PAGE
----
Until then, George is the star of the sixth-place team in the Eastern Conference. Save for a ton of speculation about George, the Pacers were quiet at the deadline, so the same team that went into the All-Star break will emerge on the other side. If Indiana can improve on its abysmal road record – the team is 20-10 at home and 9-18 on the road – it could potentially climb up the standings in the East.
Boston Stays Put
Danny Ainge has made it to a point in his life where he has been in the front office of one NBA team for more than a decade, and in that time, he has built a team that won an NBA Championship. Obviously, Ainge knows what it takes to compete in the NBA. Also obviously, he must think that either:
- This roster, as currently constructed, can compete for a championship, OR
- It’s better to save the assets they have accrued either in the hopes of developing their young players/draft picks into a championship-caliber team or pieces to go out and acquire a star
With players like George and Butler on the table – guys who have reached their potential and are legitimate superstars by basically any definition of the term – it seems rather risky to take this approach to not push all their chips into the center. Of course, Ainge has had more success than most front office executives, so he knows what works and what does not, but the question remains about whether this current group of Celtics players/draft picks can get to the level of a title contender.
It is plausible that Ainge is trying to bide his time until, say, 2020-21, when both Kevin Love and Kyrie Irving are free agents/could leave Cleveland and LeBron James will be 36. But it’s still a risk to sit back and wait for your time to break through instead of controlling your own destiny, especially because Isaiah Thomas will be 31 and Al Horford will be 34 by that time in this hypothetical scenario.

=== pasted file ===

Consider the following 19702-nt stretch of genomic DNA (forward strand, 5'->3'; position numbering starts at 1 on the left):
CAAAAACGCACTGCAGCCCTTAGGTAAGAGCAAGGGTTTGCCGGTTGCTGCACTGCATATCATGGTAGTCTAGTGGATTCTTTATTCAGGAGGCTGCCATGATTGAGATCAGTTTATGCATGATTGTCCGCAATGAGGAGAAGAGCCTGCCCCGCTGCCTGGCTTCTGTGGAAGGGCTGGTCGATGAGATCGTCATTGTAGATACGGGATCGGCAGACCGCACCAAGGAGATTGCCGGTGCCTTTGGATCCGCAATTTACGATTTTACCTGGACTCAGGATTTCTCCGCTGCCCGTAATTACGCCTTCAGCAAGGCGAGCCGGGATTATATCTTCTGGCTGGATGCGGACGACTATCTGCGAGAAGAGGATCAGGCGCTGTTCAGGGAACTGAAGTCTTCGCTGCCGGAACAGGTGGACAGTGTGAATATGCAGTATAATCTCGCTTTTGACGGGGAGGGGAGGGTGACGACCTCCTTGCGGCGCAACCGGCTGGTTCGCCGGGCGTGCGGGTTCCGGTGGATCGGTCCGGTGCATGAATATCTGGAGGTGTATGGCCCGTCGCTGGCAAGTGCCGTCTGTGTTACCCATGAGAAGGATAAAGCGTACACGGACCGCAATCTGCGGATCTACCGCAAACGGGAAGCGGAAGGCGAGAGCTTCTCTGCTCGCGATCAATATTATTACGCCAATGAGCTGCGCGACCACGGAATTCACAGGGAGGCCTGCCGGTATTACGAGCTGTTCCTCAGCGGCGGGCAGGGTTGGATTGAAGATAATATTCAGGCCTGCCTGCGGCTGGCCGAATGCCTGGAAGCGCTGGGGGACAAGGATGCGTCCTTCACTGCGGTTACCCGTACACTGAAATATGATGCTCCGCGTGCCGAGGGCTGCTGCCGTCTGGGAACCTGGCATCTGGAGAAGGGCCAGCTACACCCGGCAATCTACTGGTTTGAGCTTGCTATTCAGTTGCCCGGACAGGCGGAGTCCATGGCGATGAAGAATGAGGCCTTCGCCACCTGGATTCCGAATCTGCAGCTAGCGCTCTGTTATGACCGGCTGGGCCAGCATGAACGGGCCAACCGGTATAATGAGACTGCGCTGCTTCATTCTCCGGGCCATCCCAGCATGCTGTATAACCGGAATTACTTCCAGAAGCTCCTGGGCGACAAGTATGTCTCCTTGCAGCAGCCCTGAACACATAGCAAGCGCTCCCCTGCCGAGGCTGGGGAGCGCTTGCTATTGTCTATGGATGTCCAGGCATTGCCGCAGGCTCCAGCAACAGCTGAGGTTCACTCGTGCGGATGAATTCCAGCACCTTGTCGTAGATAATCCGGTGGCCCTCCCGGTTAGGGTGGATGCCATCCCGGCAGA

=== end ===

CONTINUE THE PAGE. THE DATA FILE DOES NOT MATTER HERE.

And let’s be clear: these concerns are all for naught if the Celtics either sign someone big in free agency or use these aforementioned assets to acquire someone big by next year’s trade deadline. But for now, they certainly exist.
Knicks Trade Derrick Rose to Minnesota for Ricky Rubio
According to reports, this deal became the purest trade in the world, one player goes to one team in exchange for another player. That’s it. Tom Thibodeau could get the point guard who played MVP-caliber basketball for him in Chicago, while the Knicks could get a pass-first point guard who’s under contract until 2019.
Really, it seemed like a good trade for both sides and that Minnesota and New York were willing to make the swap. That’s why it was a surprise when news came down that the deal was off because the Timberwolves pulled out of negotiations.
It’s especially surprising because Minnesota reportedly approached the Knicks earlier this week about acquiring Rose, so you’d think that they would be the side who were in this deal until the very end. Instead, Rose is still a Knick and Rubio is still a member of the Timberwolves. We always seem to watch one team get cold feet on deadline day when a deal is there for the taking. This year, the T’Wolves are that team.